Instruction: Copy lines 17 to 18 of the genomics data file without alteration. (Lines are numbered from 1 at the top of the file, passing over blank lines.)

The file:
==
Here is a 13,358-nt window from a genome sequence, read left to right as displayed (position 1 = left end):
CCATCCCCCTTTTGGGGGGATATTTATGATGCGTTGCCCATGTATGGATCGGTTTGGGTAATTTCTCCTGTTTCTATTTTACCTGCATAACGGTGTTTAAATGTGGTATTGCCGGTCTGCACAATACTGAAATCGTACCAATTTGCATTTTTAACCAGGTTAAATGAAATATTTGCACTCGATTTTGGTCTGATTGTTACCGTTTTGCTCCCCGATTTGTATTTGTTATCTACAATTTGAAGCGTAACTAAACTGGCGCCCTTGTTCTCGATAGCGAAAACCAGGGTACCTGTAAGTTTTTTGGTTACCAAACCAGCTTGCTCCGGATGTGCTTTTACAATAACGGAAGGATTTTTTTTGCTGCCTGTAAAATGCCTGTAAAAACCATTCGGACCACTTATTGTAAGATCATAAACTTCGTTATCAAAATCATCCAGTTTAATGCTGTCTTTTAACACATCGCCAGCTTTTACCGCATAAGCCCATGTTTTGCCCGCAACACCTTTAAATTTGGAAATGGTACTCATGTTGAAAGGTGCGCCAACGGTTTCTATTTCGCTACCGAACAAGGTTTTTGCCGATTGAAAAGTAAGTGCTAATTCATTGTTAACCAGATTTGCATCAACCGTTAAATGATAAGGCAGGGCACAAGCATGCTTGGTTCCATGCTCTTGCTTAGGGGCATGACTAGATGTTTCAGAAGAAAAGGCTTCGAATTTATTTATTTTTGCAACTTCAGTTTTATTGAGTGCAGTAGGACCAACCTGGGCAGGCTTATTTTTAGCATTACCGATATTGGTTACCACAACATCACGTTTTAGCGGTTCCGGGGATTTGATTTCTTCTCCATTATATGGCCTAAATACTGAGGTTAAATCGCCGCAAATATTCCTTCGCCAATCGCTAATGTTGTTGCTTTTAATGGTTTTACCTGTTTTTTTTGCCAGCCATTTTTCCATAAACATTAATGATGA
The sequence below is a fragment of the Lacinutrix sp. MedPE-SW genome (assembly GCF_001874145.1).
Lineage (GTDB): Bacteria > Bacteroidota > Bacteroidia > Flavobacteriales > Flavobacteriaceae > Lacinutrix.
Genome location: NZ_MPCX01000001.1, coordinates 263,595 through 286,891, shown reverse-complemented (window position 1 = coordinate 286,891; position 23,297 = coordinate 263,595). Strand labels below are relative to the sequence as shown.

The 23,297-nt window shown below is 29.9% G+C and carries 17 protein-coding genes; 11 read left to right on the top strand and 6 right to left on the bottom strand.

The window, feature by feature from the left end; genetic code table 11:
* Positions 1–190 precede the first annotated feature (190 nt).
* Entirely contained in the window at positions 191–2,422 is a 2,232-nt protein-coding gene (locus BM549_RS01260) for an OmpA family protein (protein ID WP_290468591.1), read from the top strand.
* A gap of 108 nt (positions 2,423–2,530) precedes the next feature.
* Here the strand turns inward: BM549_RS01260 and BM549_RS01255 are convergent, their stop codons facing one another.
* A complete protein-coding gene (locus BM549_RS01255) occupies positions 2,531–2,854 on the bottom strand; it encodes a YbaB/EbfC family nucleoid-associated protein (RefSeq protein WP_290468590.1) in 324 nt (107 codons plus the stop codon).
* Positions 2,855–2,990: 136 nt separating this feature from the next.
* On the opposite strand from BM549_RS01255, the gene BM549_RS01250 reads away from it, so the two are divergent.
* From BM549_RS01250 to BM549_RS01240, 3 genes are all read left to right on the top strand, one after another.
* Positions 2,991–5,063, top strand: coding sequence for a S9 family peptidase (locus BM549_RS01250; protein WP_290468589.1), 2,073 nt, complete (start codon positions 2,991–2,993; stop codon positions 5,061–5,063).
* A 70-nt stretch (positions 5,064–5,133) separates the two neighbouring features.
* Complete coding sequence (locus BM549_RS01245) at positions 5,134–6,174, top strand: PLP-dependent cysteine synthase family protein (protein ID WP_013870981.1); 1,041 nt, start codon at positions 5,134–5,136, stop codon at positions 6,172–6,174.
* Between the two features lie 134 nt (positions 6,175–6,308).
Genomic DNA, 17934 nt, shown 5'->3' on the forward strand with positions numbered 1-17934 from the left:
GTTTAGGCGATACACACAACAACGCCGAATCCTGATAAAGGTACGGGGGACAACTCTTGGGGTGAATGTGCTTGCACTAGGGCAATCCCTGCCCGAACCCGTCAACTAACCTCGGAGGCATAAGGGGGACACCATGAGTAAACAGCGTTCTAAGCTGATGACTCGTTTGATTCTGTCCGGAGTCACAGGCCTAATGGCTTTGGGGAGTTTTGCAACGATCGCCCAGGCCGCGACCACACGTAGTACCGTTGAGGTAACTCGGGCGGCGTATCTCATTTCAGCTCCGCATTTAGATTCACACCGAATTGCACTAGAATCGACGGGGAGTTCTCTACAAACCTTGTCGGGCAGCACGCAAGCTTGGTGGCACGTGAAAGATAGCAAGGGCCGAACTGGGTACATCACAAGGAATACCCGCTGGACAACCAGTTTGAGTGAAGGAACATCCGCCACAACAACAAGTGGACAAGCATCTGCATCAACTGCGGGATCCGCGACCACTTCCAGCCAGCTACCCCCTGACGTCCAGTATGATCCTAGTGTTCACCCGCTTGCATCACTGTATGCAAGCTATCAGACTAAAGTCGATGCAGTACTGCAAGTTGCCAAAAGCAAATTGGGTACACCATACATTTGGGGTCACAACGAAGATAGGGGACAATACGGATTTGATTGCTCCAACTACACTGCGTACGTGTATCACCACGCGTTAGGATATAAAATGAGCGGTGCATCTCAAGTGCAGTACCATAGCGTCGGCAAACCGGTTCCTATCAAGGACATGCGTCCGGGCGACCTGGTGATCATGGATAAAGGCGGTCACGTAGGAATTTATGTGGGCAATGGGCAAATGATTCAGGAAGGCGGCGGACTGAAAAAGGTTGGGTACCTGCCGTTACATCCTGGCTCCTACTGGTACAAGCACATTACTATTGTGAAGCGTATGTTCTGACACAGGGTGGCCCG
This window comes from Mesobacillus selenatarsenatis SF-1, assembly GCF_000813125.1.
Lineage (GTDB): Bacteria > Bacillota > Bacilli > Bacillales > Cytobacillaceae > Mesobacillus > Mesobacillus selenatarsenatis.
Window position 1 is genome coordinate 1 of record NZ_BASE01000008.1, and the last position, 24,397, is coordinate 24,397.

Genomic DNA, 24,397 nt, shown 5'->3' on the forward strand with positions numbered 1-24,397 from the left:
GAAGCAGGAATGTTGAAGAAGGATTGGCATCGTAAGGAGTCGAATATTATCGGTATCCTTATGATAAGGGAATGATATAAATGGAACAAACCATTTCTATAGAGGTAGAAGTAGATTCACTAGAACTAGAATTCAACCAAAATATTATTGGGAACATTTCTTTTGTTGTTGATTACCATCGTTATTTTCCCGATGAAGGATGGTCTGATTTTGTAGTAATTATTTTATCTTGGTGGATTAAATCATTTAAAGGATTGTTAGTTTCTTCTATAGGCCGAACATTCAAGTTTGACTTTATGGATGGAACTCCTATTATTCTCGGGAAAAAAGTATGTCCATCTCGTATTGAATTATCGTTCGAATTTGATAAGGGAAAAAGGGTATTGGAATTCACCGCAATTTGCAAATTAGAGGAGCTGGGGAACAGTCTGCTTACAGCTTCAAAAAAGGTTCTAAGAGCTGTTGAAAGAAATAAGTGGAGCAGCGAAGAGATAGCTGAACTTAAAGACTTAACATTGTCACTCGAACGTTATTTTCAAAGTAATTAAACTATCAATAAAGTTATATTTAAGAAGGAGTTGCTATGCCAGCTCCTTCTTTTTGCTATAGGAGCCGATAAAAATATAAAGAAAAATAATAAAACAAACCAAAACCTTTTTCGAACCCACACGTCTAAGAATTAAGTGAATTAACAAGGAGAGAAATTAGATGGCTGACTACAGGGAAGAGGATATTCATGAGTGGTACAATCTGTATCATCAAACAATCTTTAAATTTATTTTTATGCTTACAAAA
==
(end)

* A 70-nt stretch (positions 5,064–5,133) separates the two neighbouring features.
* Complete coding sequence (locus BM549_RS01245) at positions 5,134–6,174, top strand: PLP-dependent cysteine synthase family protein (protein ID WP_013870981.1); 1,041 nt, start codon at positions 5,134–5,136, stop codon at positions 6,172–6,174.